Why is an article extolling the virtues of a Kiwi Fairtrader sick? Well Fairtrade has recently been exposed in no less a left wing journal than the Guardian as being one of the main methods whereby rich capitalist business bosses keep poor workers even poorer. Is the hero of the article, Simon Coley, in reality nothing more a businessman getting rich through exploitation of cheap labour.
Whaleoil is typically brutal to the phoney, heart-on-sleeve, lycra-clad brigade.
The left-wingers who buy so-called Fair Trade products to balance their middle class guilt have been delivered a wake up call courtesy of the Guardian, no less.
“Sales of Fairtrade-certified products from Uganda and Ethiopia are not benefiting poor farmworkers as profits fail to trickle down to much of the workforce, says a groundbreaking study.
The Fairtrade Foundation is committed to “better prices, decent working conditions, local sustainability and fair terms of trade for farmers and workers in the developing world”.
But a UK government-sponsored study, which investigated the production of flowers, coffee and tea in Ethiopia and Uganda, found that “where Fairtrade flowers were grown, and where there were farmers’ groups selling coffee and tea into Fairtrade certified markets, wages were very low”.
That will ruin the taste of the Fair Trade coffee for the suckers who have bought into this fantasy. And worse is to come:
Generally, the study found, wages were higher on farms that were larger, commercial and not Fairtrade-certified. Even comparing different smallholder sites, wages were generally lower in the areas dominated by Fairtrade producer organisations.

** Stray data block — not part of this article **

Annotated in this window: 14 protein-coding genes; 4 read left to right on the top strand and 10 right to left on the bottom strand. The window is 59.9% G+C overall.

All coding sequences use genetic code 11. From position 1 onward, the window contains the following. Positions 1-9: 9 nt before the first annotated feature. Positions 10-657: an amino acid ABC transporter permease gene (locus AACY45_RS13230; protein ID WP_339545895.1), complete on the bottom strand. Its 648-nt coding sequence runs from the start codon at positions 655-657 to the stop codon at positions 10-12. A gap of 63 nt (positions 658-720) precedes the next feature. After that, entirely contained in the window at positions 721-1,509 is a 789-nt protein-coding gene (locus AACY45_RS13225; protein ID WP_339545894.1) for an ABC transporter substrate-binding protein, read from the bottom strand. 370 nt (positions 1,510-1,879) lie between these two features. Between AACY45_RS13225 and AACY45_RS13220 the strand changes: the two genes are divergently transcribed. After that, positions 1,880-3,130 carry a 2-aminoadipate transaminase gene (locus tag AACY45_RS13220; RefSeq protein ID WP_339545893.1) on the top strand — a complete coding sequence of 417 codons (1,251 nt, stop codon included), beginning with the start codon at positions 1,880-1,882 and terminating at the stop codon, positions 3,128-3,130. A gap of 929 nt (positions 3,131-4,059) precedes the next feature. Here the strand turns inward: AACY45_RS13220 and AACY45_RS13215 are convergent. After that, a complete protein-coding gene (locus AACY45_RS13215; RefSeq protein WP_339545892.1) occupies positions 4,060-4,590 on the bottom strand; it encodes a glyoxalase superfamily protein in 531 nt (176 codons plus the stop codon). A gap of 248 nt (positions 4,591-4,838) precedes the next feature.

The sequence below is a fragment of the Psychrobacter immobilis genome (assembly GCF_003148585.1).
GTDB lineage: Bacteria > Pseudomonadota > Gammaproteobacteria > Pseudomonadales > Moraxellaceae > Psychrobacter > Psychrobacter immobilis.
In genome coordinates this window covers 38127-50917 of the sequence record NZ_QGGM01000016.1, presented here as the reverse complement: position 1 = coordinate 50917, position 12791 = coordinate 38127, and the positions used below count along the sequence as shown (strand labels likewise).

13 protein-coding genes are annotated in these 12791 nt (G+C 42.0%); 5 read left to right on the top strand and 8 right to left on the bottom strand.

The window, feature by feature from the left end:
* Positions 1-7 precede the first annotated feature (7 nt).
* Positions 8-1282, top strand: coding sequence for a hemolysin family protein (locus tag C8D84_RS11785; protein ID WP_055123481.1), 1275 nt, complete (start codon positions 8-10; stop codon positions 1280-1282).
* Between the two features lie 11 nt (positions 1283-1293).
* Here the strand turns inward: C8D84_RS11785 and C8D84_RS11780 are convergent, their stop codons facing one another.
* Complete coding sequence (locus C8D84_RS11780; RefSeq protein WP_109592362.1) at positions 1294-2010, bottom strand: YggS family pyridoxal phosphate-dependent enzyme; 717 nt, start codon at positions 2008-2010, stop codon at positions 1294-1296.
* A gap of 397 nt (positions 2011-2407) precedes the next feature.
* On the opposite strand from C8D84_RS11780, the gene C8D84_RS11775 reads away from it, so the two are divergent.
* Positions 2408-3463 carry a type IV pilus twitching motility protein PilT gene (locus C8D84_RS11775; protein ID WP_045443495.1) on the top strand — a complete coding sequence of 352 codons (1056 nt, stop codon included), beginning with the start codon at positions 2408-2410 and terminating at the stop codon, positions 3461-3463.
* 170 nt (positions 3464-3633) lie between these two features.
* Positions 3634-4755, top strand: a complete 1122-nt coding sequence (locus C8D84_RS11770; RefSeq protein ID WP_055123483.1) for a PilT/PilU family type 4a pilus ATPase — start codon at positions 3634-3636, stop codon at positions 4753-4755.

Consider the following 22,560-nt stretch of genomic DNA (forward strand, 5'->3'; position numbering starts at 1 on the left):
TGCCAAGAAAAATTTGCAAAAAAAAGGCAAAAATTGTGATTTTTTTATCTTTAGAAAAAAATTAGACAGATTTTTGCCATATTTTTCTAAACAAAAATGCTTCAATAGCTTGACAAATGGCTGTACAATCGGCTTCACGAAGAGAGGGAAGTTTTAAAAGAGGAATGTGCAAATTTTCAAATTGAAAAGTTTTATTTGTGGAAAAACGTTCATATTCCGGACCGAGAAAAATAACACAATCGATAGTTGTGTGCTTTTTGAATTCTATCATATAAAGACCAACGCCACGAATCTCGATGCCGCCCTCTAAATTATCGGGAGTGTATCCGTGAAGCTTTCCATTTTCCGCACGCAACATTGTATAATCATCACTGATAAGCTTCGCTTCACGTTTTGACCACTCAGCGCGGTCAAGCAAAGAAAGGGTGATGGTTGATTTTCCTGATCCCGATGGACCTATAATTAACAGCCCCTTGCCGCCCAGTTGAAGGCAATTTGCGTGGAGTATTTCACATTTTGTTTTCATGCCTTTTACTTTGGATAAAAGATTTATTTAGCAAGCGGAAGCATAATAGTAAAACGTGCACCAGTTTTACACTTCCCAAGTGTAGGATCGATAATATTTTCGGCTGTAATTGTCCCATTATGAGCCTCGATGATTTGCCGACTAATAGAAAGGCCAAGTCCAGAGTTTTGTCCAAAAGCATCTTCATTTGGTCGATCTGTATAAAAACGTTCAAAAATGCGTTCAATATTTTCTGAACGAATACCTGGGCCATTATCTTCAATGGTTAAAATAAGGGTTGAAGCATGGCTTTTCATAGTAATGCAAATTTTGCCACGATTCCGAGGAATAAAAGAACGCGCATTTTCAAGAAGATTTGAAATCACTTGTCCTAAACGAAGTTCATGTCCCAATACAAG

And the socialism and stupidity of the do-gooders also got a spanking:
“Fairtrade attempts to support and subsidise co-operative groups of ‘smallholder’ producers on the remarkably naïve assumption that the benefits of this support are distributed evenly amongst the group. This assumption about egalitarian distribution is unwarranted.”
So there you have it. Behind all the emotion and guilt, Fair Trade makes about as much sense as planting a tree to offset a so-called carbon footprint when someone takes a plane journey.
This isn’t I hasten to add, the result of a study done by some hateful neoliberal like myself. No, this is the result from a four year long research program by the impeccably liberal (and veering over into Marxian third world nonsense at times) School of Oriental and African Studies in London.
There is a substantial premium paid for Fairtrade products. If it’s not going to those peasants and the community projects then where is it all going? The answer being that there’s an awful lot of Sebastians and Jocastas being employed on western world middle class wages to run these schemes. And that’s where the money is going. Sure, non Fairtrade products have marketing systems too but which do you think is going to be more efficient? That of Nestle or that of some well meaning and not very driven do-gooders?